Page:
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Poor Sleep Disturbs Mood, Quality of Life in Obese

Article

Poor sleep quality is strongly associated with mood disturbance and lower quality of life in persons who are extremely obese, a study says.

Poor sleep quality is strongly associated with mood disturbance and lower quality of life in persons who are extremely obese, according to a new study.

Araghi and associates at the University of Birmingham, UK, and other centers studied 270 patients (mean body mass index [BMI], 47.0 kg/m2; mean age, 43 years) who were consecutively enrolled in a regional specialist weight management service. They used standardized questionnaires to assess sleep disturbance, daytime sleepiness, mood, and quality of life.

Three-fourths of the study patients were poor sleepers (mean self-reported sleep duration, 6 hours and 20 minutes); 52% were anxious, and 43% were depressed. After controlling for age, sex, hypertension, diabetes mellitus, and obstructive sleep apnea, sleep quality and daytime sleepiness were significantly associated with mood disturbance and quality of life impairment.

Sleep’s potential role in the health and well-being of persons who have severe obesity is underappreciated, according to the authors. The study results suggest that early detection of disturbed sleep could prevent the development and perpetuation of psychological problems among persons with extreme obesity.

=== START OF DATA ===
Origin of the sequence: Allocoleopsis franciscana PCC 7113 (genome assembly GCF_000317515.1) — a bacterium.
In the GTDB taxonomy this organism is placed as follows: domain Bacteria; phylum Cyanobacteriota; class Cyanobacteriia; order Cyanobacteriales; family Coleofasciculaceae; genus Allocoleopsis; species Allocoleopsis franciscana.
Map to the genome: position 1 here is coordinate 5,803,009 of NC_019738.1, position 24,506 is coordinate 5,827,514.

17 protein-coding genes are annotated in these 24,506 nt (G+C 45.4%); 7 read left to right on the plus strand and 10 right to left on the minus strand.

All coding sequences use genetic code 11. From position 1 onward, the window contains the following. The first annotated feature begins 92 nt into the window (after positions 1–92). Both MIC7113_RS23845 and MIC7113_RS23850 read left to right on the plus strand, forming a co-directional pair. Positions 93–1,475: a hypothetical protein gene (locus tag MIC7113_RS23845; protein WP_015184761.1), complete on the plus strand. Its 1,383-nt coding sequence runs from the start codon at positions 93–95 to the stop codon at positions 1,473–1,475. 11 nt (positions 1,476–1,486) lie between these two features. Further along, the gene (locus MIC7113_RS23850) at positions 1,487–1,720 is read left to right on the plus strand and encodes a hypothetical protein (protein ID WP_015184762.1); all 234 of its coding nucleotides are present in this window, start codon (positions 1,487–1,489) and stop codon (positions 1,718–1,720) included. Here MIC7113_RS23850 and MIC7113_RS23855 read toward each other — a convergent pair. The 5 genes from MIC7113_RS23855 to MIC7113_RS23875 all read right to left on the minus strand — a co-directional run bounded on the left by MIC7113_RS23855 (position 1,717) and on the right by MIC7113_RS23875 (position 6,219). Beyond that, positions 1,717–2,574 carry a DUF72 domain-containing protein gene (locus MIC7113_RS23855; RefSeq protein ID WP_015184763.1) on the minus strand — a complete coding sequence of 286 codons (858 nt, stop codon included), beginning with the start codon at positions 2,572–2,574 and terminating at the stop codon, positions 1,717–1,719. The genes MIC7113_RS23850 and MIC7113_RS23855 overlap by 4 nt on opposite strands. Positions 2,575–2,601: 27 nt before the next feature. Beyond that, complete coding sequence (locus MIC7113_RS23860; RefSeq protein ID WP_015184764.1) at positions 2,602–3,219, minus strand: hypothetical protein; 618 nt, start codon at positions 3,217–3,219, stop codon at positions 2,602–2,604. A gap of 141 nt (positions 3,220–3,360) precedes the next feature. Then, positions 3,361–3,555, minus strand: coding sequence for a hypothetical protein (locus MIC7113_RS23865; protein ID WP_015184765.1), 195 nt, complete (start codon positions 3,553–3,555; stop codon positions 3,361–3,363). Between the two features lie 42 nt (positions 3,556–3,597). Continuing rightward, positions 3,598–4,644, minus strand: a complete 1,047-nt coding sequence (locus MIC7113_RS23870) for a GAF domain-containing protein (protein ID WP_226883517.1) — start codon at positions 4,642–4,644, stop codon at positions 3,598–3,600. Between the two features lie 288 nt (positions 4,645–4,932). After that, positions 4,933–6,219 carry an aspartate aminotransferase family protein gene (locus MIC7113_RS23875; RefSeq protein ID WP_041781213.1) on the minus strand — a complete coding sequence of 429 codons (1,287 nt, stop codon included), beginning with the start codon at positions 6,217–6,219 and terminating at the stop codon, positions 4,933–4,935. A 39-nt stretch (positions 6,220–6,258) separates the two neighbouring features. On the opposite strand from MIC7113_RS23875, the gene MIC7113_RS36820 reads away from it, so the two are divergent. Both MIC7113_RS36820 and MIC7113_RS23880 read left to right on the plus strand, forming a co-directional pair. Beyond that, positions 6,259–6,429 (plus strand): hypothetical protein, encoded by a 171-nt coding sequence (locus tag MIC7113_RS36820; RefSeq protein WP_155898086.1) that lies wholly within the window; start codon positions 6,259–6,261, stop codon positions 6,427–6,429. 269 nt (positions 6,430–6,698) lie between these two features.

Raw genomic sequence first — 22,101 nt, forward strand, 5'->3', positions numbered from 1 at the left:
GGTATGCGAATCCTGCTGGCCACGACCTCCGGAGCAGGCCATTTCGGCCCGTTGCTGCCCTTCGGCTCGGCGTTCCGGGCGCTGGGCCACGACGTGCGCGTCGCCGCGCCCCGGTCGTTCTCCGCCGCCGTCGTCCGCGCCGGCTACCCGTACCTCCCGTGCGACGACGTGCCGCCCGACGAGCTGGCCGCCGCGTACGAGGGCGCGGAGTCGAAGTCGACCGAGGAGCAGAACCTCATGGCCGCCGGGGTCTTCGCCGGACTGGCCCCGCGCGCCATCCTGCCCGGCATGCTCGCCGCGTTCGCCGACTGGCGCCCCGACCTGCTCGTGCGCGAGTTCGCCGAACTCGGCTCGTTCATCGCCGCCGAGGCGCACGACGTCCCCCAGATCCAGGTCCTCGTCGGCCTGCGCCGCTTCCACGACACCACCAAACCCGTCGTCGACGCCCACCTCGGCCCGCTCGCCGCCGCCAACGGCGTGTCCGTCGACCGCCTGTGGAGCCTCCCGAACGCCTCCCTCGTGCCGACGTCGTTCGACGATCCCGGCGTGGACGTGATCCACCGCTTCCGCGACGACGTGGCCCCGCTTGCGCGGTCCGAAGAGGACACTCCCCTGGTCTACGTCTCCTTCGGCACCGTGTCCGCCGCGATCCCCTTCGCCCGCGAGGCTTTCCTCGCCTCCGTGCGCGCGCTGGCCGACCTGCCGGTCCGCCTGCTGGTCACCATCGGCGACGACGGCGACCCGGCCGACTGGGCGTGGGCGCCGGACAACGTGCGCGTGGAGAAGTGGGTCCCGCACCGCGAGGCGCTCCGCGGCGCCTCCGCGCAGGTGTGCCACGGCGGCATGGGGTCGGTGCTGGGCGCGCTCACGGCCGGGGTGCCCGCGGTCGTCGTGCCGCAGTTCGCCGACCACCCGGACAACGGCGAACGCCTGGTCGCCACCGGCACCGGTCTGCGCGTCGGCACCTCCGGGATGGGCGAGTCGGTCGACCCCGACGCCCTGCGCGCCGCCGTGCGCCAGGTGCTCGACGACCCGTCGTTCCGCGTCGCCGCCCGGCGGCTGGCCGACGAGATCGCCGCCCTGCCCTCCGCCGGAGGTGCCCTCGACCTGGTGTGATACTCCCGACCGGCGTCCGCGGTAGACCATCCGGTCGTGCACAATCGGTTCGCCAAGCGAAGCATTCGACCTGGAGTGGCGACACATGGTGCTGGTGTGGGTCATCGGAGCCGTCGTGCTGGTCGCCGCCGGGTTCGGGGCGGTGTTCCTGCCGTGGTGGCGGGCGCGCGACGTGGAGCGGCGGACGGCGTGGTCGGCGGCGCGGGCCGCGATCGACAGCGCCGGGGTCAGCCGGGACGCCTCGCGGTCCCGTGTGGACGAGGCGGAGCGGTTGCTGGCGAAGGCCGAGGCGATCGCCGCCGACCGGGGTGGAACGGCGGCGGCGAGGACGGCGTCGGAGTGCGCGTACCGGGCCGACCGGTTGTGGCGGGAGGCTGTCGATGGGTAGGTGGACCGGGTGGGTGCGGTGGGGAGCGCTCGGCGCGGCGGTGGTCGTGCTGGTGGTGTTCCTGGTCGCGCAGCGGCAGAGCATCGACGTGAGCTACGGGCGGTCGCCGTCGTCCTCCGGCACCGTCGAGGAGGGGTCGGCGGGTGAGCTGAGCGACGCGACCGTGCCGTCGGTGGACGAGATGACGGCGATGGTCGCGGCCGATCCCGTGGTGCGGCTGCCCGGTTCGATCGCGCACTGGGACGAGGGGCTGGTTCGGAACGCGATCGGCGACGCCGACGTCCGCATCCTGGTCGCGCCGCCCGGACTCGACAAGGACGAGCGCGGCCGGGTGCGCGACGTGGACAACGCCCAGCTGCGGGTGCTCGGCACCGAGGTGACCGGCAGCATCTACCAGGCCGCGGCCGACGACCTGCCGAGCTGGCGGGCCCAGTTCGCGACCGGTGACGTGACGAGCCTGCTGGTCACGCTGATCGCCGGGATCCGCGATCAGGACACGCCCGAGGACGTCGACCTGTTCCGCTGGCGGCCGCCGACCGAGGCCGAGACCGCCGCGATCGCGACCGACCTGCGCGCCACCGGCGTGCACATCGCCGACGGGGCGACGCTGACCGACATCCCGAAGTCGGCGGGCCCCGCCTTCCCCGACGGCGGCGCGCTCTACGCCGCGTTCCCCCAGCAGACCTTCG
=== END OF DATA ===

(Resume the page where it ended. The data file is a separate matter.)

Physicians involved with the care of obese patients often do not ask about sleep problems, it was noted. They focus on treating the obesity and its consequences rather than address its underlying cause, which may be psychological.

“This study emphasizes the need for physicians to conduct routine screenings for sleep problems among people with severe obesity,” American Academy of Sleep Medicine President Dr M. Safwan Badr stated. “Improving sleep quality and quantity will provide a physical, mental and emotional boost for people who are making the difficult lifestyle changes involved in managing obesity.”

More than one-third of US adults are obese, with a BMI of 30 kg/m2 or higher, according to the CDC, which estimates the annual medical cost of obesity in the United States at $147 billion in 2008 dollars.

Thestudy results appear in the December issue of the journal Sleep.

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